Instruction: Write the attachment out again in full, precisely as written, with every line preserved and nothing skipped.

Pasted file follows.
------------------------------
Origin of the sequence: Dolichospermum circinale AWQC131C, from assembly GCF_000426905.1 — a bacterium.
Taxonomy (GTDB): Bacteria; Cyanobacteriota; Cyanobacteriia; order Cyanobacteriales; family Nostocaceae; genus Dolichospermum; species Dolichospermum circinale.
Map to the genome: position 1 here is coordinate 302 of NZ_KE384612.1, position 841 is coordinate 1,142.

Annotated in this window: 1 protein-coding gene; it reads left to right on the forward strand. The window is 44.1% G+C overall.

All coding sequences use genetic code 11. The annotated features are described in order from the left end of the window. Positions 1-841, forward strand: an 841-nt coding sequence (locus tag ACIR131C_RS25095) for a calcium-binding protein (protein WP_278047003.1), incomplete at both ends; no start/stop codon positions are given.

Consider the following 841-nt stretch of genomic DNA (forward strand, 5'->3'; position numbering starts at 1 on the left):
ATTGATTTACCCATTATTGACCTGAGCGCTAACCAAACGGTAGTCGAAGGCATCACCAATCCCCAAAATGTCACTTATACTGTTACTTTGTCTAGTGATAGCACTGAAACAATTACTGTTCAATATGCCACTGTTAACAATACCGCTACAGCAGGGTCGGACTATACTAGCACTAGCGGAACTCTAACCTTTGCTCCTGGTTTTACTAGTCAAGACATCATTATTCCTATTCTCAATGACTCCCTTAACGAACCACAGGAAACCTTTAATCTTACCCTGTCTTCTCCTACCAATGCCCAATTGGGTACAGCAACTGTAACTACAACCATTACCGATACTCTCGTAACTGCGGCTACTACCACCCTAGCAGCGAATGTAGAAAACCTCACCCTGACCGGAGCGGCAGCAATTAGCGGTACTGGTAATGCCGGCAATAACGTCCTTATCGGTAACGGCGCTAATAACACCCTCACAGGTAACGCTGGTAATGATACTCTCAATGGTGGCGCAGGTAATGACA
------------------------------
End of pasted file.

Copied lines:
Origin of the sequence: Dolichospermum circinale AWQC131C, from assembly GCF_000426905.1 — a bacterium.
Taxonomy (GTDB): Bacteria; Cyanobacteriota; Cyanobacteriia; order Cyanobacteriales; family Nostocaceae; genus Dolichospermum; species Dolichospermum circinale.
Map to the genome: position 1 here is coordinate 302 of NZ_KE384612.1, position 841 is coordinate 1,142.

Annotated in this window: 1 protein-coding gene; it reads left to right on the forward strand. The window is 44.1% G+C overall.

All coding sequences use genetic code 11. The annotated features are described in order from the left end of the window. Positions 1-841, forward strand: an 841-nt coding sequence (locus tag ACIR131C_RS25095) for a calcium-binding protein (protein WP_278047003.1), incomplete at both ends; no start/stop codon positions are given.

Consider the following 841-nt stretch of genomic DNA (forward strand, 5'->3'; position numbering starts at 1 on the left):
ATTGATTTACCCATTATTGACCTGAGCGCTAACCAAACGGTAGTCGAAGGCATCACCAATCCCCAAAATGTCACTTATACTGTTACTTTGTCTAGTGATAGCACTGAAACAATTACTGTTCAATATGCCACTGTTAACAATACCGCTACAGCAGGGTCGGACTATACTAGCACTAGCGGAACTCTAACCTTTGCTCCTGGTTTTACTAGTCAAGACATCATTATTCCTATTCTCAATGACTCCCTTAACGAACCACAGGAAACCTTTAATCTTACCCTGTCTTCTCCTACCAATGCCCAATTGGGTACAGCAACTGTAACTACAACCATTACCGATACTCTCGTAACTGCGGCTACTACCACCCTAGCAGCGAATGTAGAAAACCTCACCCTGACCGGAGCGGCAGCAATTAGCGGTACTGGTAATGCCGGCAATAACGTCCTTATCGGTAACGGCGCTAATAACACCCTCACAGGTAACGCTGGTAATGATACTCTCAATGGTGGCGCAGGTAATGACA